Andreas Glaeser                                          

© Andreas Glaeser, 2009-2010

Personal background  


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I was born and schooled in Tübingen, an old German university town prettily draped over a hill between the Neckar river and the Ammer creek. The latter connects the town upstream to the wine growing village of Unterjesingen where I actually lived. The region lies in the heart of the Swabian lowlands basking comfortably between the Jura mountains to the east and the Black Forest to the west. I attended Kepler-Gymnasium and began my studies of economics and philosophy (the one to get me a job, the other out of love) at Eberhard-Karls University in my home town. I graduated with an MA in economics with a concentration on quantitative methods and development economics (with a regional concentration on Southeast Asia) in 1989 with the intention to go on with a PhD in philosophy. When I began my studies I wanted to save the world as an employee of a development agency. However, I became totally disenchanted with this idea when I lived in Bangkok to do research for my planned MA thesis on the effects of protectionist measures in Europe, the US and Japan on the income level of central Thai rice farmers. Witnessing the neocolonial lifestyle of employees of international organizations first hand shocked me back into academia all the way into philosophy’s ivory tower.


Yet, in Thailand I had also for the first time an opportunity to read Max Weber, both his Protestant Ethic and its companion study on Hinduism and Buddhism. This was a transforming experience. With Weber I had finally found a model for the kind of social science that I found deeply engaging. A McCloy Scholarship afforded me with the wonderful opportunity to study for two years at Harvard, where I then hastened to take courses in anthropology and sociology. Between these disciplines, sociology won out because I loved its historical depth, and at least in its classic European embodiment its proximity to philosophy. Sociology also appeared more practical to me because I eventually wanted to return to Europe where the job market for sociologists seemed better than for anthropologists. However, I hung on to anthropology because its contemporary version had to teach me so much more about culture and places like Thailand than contemporary sociology did. I also found it so much more open to contemporary philosophy than sociology. In the end, my dissertation committee was half composed of sociologists and half of anthropologists: Theda Skocpol, Orlando Patterson (both sociology), Sally Falk Moore and Michael Herzfeld (both anthropology). Since I worked ethnographically, the anthropologists assumed the driving seat with Sally if not de jure than certainly de facto at the helm of my committee. I graduated in November 1997 and took my first academic job at Chicago in July 1998.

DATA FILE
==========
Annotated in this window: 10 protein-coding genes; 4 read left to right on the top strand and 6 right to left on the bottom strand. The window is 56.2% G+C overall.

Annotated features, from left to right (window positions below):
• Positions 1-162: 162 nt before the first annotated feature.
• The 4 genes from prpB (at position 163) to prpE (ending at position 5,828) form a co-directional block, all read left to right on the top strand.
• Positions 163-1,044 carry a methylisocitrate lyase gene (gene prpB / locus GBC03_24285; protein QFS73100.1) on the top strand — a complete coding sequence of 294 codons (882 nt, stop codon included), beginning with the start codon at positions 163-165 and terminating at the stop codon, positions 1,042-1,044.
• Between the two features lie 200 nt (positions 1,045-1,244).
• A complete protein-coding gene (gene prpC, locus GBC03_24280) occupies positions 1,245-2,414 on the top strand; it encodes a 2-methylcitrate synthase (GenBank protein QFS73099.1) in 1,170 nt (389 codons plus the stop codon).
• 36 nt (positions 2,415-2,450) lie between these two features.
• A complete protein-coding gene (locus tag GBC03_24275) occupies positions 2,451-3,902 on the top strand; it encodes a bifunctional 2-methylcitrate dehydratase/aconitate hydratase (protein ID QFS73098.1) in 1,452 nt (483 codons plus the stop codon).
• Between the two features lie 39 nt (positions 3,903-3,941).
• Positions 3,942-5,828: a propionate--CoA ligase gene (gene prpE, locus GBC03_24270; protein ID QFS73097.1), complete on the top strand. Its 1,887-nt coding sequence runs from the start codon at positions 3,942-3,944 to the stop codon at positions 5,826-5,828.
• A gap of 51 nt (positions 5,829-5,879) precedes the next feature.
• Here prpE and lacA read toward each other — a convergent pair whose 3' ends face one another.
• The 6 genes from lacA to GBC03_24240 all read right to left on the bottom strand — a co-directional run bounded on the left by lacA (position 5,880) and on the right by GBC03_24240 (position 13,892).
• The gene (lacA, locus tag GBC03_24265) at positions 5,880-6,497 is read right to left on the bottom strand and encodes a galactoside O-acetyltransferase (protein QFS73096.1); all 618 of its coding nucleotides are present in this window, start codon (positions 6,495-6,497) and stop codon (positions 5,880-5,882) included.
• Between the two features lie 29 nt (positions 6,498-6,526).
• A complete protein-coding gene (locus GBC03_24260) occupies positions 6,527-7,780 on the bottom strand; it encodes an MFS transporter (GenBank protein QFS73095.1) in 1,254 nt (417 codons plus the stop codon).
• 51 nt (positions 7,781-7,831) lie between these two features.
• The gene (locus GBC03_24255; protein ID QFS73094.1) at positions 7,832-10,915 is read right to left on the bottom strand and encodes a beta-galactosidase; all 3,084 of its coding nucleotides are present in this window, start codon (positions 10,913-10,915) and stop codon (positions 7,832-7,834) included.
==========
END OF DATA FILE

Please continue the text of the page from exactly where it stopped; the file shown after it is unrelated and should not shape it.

Conference Bio:


Andreas Glaeser is an associate professor of sociology at the University of Chicago. He works in the hermeneutic tradition of the social sciences eager to engage empirical work and theory development in a dialectical process. In this spirit his first book Divided in Unity: Identity, Germany and the Berlin Police (Chicago: 2000) develops a theory of identity formation processes while exploring the reasons why east and west Germans find it so hard to understand each other after political unification. His second book Political Epistemics: The Secret Police, the Opposition and the End of East German Socialism (Chicago: 2010) formulates a hermeneutic, knowledge-centric institutionalism to account for the dissolution of socialism in East Germany. His current research activities center around three topics: First a sociology of liberation which aims to bring a normative perspective back into the social sciences; second a study on the differences of social imaginaries across history and cultures; and third, the dynamics of economic knowledge making in the context of bubble economies.